That was not all. We were then subject almost ad nauseum to a string of meaningless and somewhat galling  statistics: how many buses were impounded post the incident, how many tinted windows were checked, how many charge sheets were registered in the past year, how many rapes occurred last year, this year.. and when the figure for this year happened to be higher the PC was quick to assign the increase to population increase and/or increase of women coming forward to register cases. Who are you kidding. It looked like a PR exercise aimed at whitewashing a police that has lost all credibility. Sorry Sir it did nor work! Your blowing your own bugle sounded terribly false. And then the stats that you threw at us were pathetic.

First of all the measures announced seemed to be based on the premise that a similar incident may occur again. God forbid! That is not what all our anger is about. Our anger is about all the abuse that women go through every time they step out of their homes and whatever their caste, creed and age. I would like to draw your attention on the latest rapes in the city: a 3 year old in her play school and a 40 year old mother of 4 in her home. So forget about your tinted windows and your check on illegal buses figures and talk about facts. Come to think of it, if all your cops have been doing for the past day or so is check tinted windows no wonder rapes continue. God help us all! The Home secretary repeated use of the words ‘brilliant’ and ‘outstanding’ to commend the police was galling, to say the least. The police failed that young woman that night. This is a sad reality. And by the way the tinted windows should have been checked 6 months ago following a supreme court order. Why was it not then when as according you it took just a day to check so many.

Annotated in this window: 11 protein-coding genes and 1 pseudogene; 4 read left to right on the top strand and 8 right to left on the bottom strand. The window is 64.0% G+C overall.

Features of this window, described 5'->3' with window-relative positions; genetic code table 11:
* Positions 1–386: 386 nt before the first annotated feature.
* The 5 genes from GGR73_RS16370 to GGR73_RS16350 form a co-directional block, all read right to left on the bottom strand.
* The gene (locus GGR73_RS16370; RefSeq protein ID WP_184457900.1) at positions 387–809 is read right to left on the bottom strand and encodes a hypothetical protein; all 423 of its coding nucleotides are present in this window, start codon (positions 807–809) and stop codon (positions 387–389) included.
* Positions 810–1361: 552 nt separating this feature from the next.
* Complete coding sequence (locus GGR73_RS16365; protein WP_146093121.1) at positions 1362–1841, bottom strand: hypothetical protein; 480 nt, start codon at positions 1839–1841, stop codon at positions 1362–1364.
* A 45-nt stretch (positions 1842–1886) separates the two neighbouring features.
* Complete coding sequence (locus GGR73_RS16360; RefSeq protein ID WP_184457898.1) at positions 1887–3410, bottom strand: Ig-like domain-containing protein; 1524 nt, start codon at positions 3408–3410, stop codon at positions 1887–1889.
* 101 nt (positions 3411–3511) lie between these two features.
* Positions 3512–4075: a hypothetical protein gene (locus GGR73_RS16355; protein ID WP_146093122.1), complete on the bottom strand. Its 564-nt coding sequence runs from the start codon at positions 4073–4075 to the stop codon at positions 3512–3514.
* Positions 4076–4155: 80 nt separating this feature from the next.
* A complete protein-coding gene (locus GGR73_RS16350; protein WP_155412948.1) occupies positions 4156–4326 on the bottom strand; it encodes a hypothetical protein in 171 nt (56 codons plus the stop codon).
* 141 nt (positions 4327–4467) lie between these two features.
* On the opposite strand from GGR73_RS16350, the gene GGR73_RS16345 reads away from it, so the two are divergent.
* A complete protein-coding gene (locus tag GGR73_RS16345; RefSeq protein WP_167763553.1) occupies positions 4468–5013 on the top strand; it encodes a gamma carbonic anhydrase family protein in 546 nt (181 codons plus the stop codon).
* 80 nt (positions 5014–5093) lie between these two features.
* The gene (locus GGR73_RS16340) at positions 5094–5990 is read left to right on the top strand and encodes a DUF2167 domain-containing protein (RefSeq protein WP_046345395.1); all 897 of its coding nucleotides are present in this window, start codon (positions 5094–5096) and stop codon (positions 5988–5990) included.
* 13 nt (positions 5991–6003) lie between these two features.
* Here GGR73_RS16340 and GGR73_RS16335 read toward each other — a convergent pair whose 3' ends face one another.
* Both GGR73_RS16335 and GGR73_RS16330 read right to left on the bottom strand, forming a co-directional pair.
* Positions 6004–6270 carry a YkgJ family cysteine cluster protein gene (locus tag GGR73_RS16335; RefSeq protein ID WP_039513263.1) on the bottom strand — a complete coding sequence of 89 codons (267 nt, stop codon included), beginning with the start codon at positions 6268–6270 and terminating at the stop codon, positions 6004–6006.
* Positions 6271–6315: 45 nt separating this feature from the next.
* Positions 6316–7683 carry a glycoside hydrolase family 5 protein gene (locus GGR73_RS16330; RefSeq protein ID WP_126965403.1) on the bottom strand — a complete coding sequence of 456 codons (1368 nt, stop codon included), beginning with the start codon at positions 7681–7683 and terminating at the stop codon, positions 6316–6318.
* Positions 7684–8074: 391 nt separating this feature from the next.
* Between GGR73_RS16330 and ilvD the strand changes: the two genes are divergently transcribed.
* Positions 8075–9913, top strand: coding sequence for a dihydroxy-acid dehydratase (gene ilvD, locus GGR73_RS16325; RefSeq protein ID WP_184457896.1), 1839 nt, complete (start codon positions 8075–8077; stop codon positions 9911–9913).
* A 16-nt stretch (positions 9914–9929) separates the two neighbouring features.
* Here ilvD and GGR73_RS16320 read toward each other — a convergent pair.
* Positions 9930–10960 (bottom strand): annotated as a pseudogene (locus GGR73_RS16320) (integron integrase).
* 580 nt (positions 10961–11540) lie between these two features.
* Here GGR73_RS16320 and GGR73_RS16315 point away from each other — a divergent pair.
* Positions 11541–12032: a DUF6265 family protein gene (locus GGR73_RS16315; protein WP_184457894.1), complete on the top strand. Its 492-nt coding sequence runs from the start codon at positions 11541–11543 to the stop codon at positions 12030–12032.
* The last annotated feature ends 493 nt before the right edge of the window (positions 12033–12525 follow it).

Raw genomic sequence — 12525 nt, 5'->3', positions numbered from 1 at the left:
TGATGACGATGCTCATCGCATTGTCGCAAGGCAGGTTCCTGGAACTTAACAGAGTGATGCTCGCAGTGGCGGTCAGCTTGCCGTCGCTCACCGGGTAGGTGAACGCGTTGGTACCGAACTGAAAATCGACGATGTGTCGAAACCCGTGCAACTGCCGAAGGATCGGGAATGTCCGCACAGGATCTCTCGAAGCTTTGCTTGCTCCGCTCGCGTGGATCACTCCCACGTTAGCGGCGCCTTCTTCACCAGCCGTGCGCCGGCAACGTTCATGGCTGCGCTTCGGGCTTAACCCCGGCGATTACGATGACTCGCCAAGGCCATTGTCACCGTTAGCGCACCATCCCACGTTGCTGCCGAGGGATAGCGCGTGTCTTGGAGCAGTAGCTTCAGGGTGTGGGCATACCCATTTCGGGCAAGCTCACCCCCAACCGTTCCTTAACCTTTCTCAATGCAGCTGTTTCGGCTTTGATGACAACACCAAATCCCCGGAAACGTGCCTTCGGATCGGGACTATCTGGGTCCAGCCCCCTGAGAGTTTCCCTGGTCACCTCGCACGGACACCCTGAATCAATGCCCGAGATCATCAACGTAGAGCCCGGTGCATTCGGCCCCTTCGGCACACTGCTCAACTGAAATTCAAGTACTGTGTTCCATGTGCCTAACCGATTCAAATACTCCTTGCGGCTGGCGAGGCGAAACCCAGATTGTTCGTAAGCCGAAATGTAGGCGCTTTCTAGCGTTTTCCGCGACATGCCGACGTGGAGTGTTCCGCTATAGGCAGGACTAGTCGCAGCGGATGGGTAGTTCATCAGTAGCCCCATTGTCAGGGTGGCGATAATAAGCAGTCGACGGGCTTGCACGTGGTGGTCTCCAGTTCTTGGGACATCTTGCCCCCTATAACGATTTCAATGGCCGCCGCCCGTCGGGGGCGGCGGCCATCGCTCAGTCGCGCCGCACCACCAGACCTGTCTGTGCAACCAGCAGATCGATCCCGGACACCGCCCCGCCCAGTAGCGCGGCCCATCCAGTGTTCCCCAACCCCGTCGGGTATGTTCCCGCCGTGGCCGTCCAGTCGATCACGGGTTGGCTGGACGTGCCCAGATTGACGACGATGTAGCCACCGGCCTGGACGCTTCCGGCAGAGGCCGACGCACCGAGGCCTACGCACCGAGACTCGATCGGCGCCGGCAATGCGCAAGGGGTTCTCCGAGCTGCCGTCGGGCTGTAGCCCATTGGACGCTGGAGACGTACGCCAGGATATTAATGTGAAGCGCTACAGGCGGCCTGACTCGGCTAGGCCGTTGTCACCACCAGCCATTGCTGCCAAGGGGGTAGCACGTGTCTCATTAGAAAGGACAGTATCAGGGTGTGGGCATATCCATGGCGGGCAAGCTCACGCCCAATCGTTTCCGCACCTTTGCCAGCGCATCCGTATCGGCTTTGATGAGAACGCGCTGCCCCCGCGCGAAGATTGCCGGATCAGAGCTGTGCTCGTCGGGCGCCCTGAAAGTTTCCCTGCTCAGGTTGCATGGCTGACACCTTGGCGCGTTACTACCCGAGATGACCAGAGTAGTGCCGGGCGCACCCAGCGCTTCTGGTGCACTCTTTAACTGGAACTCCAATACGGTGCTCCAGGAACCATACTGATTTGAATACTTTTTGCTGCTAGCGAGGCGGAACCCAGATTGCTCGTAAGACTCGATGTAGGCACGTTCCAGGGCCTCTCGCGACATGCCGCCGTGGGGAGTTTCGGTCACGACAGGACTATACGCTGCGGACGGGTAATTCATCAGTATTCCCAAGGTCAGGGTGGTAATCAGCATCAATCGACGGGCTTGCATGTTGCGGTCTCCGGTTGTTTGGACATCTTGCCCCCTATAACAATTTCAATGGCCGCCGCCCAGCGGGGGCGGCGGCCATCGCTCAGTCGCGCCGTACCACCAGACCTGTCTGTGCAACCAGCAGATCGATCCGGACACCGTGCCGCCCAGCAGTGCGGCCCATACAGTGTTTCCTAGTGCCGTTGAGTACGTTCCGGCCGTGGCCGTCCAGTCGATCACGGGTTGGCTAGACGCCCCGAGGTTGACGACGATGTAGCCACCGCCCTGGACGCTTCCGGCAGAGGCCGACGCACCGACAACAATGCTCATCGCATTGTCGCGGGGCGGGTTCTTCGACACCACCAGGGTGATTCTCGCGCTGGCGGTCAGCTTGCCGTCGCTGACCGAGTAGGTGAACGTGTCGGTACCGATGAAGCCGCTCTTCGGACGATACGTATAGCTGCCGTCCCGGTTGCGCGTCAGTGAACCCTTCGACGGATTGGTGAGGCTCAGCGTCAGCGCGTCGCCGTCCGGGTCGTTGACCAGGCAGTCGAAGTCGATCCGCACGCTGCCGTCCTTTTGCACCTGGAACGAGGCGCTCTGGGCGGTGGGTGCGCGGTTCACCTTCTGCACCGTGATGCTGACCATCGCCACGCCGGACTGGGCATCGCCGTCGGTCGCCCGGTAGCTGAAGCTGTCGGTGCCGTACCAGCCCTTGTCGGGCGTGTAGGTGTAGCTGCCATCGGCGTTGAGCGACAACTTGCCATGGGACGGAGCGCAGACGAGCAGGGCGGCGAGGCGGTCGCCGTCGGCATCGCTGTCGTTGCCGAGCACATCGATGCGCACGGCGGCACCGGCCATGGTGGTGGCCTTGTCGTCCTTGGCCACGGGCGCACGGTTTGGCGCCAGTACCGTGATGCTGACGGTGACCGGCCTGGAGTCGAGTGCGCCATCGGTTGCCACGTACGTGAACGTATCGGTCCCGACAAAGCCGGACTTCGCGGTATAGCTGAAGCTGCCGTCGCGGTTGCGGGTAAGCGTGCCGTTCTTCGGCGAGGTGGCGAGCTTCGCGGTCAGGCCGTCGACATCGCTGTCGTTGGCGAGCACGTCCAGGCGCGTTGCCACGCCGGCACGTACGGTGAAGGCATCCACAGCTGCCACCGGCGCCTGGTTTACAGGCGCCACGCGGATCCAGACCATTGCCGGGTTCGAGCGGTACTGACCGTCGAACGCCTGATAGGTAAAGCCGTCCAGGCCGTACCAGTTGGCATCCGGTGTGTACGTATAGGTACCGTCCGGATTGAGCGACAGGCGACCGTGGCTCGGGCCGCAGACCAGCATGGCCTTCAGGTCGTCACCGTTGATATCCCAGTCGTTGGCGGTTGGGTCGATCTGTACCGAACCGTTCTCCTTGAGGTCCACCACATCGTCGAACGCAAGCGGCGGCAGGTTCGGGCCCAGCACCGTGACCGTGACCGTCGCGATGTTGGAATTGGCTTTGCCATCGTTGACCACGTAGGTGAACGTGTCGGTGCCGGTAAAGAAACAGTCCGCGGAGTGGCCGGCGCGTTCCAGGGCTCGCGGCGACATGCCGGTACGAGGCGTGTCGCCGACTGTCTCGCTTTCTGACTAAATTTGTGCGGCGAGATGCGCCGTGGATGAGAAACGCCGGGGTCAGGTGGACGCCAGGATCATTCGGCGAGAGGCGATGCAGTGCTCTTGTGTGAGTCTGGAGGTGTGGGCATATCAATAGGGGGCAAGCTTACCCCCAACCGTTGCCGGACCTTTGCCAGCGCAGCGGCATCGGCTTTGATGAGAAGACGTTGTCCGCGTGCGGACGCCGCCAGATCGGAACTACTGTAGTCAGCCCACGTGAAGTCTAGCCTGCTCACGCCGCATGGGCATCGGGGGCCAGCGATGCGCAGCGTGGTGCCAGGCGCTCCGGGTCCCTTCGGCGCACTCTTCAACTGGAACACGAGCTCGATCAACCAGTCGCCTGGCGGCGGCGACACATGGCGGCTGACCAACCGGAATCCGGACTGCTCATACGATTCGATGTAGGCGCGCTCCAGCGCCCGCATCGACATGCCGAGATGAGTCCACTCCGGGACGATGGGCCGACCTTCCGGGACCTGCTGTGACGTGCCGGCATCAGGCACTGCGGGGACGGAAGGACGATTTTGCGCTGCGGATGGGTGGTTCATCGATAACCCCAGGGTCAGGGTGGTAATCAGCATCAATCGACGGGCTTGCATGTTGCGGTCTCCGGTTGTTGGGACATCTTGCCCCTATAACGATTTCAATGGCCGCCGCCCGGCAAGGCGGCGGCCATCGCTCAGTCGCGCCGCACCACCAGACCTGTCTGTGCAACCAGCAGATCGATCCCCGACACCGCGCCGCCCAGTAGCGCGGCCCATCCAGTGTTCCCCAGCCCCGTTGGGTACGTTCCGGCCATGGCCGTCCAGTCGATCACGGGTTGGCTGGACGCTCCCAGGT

We have been promised a safe Delhi but in the same breath been told that all bars etc will have to close at 1am. Cannot figure this one. Our CM was on the box too. She told us that she hated Delhi being called the Rape Capital. So do we. Please do something. We do not want to hear again ad nauseum that you are not in charge of the police. If that is a deterrent to things goings right, let us do something. Crying on national TV does not cut ice. We are past tears. We have cried for far too long. Our tears have dried up and been replaced by anger and rage. PR exercises and tears cannot begin to heal our hurt.

We need better laws. Actually we need better implementation of existing laws too. We need a sensitive police. None of us feel comfortable walking into a police station. Come to think of it, we are leered at there more than anywhere else. And we all know the power of money where cops are concerned. Maybe it is time to set the cop house in order. Charity begins at home, does it not! Maybe the recruitment policy should be looked. I am told from the horse’s mouth that you have to pay lacs of rupees to get recruited. No wonder you then need to make up the loss through bribes collected.

The CM has announced  the setting up of a round the clock control room for women in distress. One then needs to define distress. Do we call the number each time we are groped or given a once over. I do not see how it works.

Everyone is crying death for the culprits though the cops have said they would go for life imprisonment. True a harsh punishment will go a long way in bringing some healing to the survivor, her family and perhaps even us. But will it stop rape? Will it stop harassment? I do not think so. It is time we look within ourselves, within our homes and  towards society and see where we have gone wrong with all the honesty that we can muster, even if we do not look good. How do we treat women; how are we treated by those near to us; how are we treated in our work place and above all why accept such treatment. Are we ready to take this journey and truly try to find long term solutions? I wish I knew the answer. Do you?